Director, Center for Independent Journalism

Ray Carter is the director of OCPA’s Center for Independent Journalism. He has two decades of experience in journalism and communications. He previously served as senior Capitol reporter for The Journal Record, media director for the Oklahoma House of Representatives, and chief editorial writer at The Oklahoman. As a reporter for The Journal Record, Carter received 12 Carl Rogan Awards in four years—including awards for investigative reporting, general news reporting, feature writing, spot news reporting, business reporting, and sports reporting. While at The Oklahoman, he was the recipient of several awards, including first place in the editorial writing category of the Associated Press/Oklahoma News Executives Carl Rogan Memorial News Excellence Competition for an editorial on the history of racism in the Oklahoma legislature.

Director, Center for Independent Journalism

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The response of administrators at the University of Oklahoma after a professor read a historical document that included a racial pejorative has left an impression on students—although perhaps not the impression OU administrators hoped to foster.

According to student comments in a recent survey, the incident has caused some OU students to question the university’s commitment to free speech, serious debate, and credible academics.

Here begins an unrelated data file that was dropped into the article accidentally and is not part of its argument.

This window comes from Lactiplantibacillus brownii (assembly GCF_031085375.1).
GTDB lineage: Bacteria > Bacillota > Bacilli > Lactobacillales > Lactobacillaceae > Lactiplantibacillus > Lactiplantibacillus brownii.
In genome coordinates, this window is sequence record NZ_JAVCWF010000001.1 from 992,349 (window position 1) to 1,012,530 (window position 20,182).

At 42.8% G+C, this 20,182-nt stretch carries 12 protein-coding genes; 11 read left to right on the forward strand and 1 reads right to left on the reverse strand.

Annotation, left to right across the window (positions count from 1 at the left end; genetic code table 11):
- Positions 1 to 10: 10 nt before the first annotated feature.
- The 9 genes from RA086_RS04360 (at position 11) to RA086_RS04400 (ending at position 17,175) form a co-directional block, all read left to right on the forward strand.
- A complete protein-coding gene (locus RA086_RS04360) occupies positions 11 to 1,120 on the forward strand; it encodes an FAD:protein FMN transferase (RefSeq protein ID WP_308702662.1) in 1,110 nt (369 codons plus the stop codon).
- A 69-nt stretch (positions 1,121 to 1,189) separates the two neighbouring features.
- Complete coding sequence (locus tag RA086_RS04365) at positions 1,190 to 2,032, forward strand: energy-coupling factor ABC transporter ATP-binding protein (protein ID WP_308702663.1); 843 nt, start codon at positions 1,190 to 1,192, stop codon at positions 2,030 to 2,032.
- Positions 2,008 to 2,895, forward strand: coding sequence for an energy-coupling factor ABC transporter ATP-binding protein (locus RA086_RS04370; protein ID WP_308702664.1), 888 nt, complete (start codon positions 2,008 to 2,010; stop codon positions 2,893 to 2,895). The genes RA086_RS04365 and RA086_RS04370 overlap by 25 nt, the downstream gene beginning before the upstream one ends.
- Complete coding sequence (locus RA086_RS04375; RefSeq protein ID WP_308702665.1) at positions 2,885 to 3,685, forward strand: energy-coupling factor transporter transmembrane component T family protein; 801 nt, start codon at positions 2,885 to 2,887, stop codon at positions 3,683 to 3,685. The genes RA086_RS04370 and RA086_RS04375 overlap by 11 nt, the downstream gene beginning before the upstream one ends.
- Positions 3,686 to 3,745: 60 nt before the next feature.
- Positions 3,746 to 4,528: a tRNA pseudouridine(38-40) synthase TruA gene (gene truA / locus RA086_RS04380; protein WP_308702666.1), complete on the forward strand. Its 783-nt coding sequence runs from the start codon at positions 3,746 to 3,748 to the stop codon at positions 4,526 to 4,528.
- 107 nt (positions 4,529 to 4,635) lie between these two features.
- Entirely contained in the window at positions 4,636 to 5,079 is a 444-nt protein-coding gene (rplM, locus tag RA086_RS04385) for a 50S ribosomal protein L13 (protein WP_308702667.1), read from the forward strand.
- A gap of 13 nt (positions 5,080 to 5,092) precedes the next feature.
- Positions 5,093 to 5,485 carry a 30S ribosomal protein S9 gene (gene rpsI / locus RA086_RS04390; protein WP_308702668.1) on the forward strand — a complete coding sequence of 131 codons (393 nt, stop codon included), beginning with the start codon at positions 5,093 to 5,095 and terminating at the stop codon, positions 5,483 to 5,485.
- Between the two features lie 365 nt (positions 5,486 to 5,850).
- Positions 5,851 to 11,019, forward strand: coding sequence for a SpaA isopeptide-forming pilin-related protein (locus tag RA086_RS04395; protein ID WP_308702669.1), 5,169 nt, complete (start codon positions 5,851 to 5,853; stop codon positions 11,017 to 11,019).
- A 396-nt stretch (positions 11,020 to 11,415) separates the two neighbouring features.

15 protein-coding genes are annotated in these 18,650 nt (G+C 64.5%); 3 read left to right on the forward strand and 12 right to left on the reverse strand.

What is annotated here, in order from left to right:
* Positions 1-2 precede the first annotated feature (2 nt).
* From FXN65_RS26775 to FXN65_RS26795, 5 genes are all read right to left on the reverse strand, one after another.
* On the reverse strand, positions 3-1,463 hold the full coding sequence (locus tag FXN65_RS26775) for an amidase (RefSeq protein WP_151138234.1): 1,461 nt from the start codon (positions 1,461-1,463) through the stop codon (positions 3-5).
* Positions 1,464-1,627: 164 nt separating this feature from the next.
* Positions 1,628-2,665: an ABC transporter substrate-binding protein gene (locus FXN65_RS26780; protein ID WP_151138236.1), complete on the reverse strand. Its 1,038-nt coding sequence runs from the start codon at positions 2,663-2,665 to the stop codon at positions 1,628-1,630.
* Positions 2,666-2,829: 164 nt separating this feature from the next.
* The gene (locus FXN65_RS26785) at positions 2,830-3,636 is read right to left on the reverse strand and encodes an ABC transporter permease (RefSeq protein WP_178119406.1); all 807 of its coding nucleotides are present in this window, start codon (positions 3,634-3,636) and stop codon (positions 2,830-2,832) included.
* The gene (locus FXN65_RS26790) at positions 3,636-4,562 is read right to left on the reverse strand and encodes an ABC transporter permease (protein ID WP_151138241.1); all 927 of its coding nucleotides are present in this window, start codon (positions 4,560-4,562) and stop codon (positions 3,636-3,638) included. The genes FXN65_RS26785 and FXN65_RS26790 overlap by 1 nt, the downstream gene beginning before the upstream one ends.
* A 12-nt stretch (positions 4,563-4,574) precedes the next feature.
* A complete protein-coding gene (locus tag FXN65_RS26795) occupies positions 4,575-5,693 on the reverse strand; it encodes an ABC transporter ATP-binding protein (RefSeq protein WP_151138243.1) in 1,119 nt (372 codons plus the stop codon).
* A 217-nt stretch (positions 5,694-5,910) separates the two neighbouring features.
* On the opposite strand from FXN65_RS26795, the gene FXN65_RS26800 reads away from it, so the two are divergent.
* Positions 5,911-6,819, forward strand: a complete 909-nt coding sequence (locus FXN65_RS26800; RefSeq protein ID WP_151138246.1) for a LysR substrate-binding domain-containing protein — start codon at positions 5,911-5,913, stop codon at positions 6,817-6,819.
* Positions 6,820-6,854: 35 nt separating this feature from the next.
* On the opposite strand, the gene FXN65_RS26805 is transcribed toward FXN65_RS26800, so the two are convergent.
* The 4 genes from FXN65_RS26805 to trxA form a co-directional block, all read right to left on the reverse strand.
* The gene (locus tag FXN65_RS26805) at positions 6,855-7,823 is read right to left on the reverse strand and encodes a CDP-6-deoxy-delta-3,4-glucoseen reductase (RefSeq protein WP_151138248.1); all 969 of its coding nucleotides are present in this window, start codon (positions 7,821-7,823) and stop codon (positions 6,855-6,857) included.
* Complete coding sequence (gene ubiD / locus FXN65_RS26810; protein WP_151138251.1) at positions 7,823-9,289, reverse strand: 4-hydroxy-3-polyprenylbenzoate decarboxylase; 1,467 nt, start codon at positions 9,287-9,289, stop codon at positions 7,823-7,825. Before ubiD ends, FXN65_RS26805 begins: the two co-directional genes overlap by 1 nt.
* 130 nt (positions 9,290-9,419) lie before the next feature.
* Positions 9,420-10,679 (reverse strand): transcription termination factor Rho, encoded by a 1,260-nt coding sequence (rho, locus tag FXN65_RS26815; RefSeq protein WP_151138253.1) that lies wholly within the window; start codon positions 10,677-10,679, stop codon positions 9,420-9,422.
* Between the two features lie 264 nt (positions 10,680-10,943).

“When a history professor was attacked for reading aloud a historical document in class that showed the racism from 100 years ago, and the interim president decided to punish all faculty and staff for it, and agreed with the Black Emergency Response Team with their totalitarian policies and campus-wide graffiti, and did not give any weight to reason, or common sense, or perspective, or personal civil rights, it became clear that the administration was firmly on the side of totalitarian politics with regards to free speech rights,” wrote one OU student from the Class of 2023. “There are many similar examples of this, but that was a more public and recent one. It is not safe to speak publicly on campus.”

“It became clear that the administration was firmly on the side of totalitarian politics with regards to free-speech rights.”
—OU student, Class of 2023

Earlier this year OU history professor Kathleen Brosnan read aloud in class comments made by a U.S. senator in 1920 that contained a racial pejorative.

Those who objected included students in the Black Emergency Response Team, which is described as “a collective comprised of black student leaders whose mission is to confront racism, and various oppressive structures, that affects the black community specifically, and marginalized communities at large, on campus.”

In response to student complaints, Brosnan discussed the issue in an email and apologized, saying, “My goal was to display the depth of racism that existed in the United States in 1920 when the US Senate debated the League of Nations. By directly quoting a US Senator, James Reed, I wanted all the students in class to recognize an ugliness in US history that is unfortunately still part of some students’ lived experience.”